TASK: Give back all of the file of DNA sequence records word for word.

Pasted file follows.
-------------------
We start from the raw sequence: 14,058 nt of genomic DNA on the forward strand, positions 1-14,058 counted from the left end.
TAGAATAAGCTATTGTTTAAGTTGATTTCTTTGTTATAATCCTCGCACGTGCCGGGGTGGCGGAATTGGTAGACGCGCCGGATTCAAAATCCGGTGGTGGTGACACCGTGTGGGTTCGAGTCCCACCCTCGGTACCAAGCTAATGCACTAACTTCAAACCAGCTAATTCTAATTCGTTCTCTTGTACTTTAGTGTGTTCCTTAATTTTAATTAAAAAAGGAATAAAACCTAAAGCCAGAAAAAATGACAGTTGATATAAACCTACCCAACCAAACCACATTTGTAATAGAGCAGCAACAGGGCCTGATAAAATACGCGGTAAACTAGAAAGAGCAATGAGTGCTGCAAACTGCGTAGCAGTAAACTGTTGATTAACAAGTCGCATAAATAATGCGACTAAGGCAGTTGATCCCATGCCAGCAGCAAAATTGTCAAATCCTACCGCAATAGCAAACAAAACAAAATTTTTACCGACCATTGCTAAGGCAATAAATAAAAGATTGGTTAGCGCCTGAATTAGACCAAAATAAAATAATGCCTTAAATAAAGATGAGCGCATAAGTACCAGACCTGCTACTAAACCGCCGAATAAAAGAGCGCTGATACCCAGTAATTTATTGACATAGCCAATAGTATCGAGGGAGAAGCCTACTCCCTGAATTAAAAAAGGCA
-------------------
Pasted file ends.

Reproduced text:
We start from the raw sequence: 14,058 nt of genomic DNA on the forward strand, positions 1-14,058 counted from the left end.
TAGAATAAGCTATTGTTTAAGTTGATTTCTTTGTTATAATCCTCGCACGTGCCGGGGTGGCGGAATTGGTAGACGCGCCGGATTCAAAATCCGGTGGTGGTGACACCGTGTGGGTTCGAGTCCCACCCTCGGTACCAAGCTAATGCACTAACTTCAAACCAGCTAATTCTAATTCGTTCTCTTGTACTTTAGTGTGTTCCTTAATTTTAATTAAAAAAGGAATAAAACCTAAAGCCAGAAAAAATGACAGTTGATATAAACCTACCCAACCAAACCACATTTGTAATAGAGCAGCAACAGGGCCTGATAAAATACGCGGTAAACTAGAAAGAGCAATGAGTGCTGCAAACTGCGTAGCAGTAAACTGTTGATTAACAAGTCGCATAAATAATGCGACTAAGGCAGTTGATCCCATGCCAGCAGCAAAATTGTCAAATCCTACCGCAATAGCAAACAAAACAAAATTTTTACCGACCATTGCTAAGGCAATAAATAAAAGATTGGTTAGCGCCTGAATTAGACCAAAATAAAATAATGCCTTAAATAAAGATGAGCGCATAAGTACCAGACCTGCTACTAAACCGCCGAATAAAAGAGCGCTGATACCCAGTAATTTATTGACATAGCCAATAGTATCGAGGGAGAAGCCTACTCCCTGAATTAAAAAAGGCA